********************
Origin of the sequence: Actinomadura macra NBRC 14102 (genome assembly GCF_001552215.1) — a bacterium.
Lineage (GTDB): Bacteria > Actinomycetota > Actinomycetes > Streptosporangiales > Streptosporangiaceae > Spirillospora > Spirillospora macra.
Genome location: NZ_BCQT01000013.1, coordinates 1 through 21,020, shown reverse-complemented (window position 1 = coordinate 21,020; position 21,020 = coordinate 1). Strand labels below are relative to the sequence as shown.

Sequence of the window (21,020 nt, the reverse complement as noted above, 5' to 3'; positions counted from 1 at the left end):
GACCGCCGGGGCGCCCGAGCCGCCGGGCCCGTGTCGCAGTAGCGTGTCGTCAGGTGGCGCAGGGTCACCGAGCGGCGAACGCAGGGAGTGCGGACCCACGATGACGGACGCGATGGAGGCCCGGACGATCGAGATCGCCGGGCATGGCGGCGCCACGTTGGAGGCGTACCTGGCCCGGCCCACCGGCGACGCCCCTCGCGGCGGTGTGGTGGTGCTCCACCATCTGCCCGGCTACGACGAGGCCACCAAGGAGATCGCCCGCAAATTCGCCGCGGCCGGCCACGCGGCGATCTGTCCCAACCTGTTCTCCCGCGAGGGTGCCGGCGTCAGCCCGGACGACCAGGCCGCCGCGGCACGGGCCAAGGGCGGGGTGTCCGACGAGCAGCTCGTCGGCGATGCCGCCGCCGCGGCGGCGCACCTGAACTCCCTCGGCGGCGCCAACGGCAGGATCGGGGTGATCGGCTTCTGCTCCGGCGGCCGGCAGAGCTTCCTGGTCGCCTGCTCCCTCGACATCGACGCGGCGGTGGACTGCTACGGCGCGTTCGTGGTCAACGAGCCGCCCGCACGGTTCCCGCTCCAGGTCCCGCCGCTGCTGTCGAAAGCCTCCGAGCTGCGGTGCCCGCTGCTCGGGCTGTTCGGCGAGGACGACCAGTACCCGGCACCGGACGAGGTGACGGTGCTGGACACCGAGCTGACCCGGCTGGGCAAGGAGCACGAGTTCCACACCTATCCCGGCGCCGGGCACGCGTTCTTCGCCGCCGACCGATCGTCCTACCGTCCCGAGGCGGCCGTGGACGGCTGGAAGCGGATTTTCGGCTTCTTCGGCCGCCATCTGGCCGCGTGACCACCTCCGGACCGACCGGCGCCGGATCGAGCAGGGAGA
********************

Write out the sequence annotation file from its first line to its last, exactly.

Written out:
Origin of the sequence: Actinomadura macra NBRC 14102 (genome assembly GCF_001552215.1) — a bacterium.
Lineage (GTDB): Bacteria > Actinomycetota > Actinomycetes > Streptosporangiales > Streptosporangiaceae > Spirillospora > Spirillospora macra.
Genome location: NZ_BCQT01000013.1, coordinates 1 through 21,020, shown reverse-complemented (window position 1 = coordinate 21,020; position 21,020 = coordinate 1). Strand labels below are relative to the sequence as shown.

Sequence of the window (21,020 nt, the reverse complement as noted above, 5' to 3'; positions counted from 1 at the left end):
GACCGCCGGGGCGCCCGAGCCGCCGGGCCCGTGTCGCAGTAGCGTGTCGTCAGGTGGCGCAGGGTCACCGAGCGGCGAACGCAGGGAGTGCGGACCCACGATGACGGACGCGATGGAGGCCCGGACGATCGAGATCGCCGGGCATGGCGGCGCCACGTTGGAGGCGTACCTGGCCCGGCCCACCGGCGACGCCCCTCGCGGCGGTGTGGTGGTGCTCCACCATCTGCCCGGCTACGACGAGGCCACCAAGGAGATCGCCCGCAAATTCGCCGCGGCCGGCCACGCGGCGATCTGTCCCAACCTGTTCTCCCGCGAGGGTGCCGGCGTCAGCCCGGACGACCAGGCCGCCGCGGCACGGGCCAAGGGCGGGGTGTCCGACGAGCAGCTCGTCGGCGATGCCGCCGCCGCGGCGGCGCACCTGAACTCCCTCGGCGGCGCCAACGGCAGGATCGGGGTGATCGGCTTCTGCTCCGGCGGCCGGCAGAGCTTCCTGGTCGCCTGCTCCCTCGACATCGACGCGGCGGTGGACTGCTACGGCGCGTTCGTGGTCAACGAGCCGCCCGCACGGTTCCCGCTCCAGGTCCCGCCGCTGCTGTCGAAAGCCTCCGAGCTGCGGTGCCCGCTGCTCGGGCTGTTCGGCGAGGACGACCAGTACCCGGCACCGGACGAGGTGACGGTGCTGGACACCGAGCTGACCCGGCTGGGCAAGGAGCACGAGTTCCACACCTATCCCGGCGCCGGGCACGCGTTCTTCGCCGCCGACCGATCGTCCTACCGTCCCGAGGCGGCCGTGGACGGCTGGAAGCGGATTTTCGGCTTCTTCGGCCGCCATCTGGCCGCGTGACCACCTCCGGACCGACCGGCGCCGGATCGAGCAGGGAGA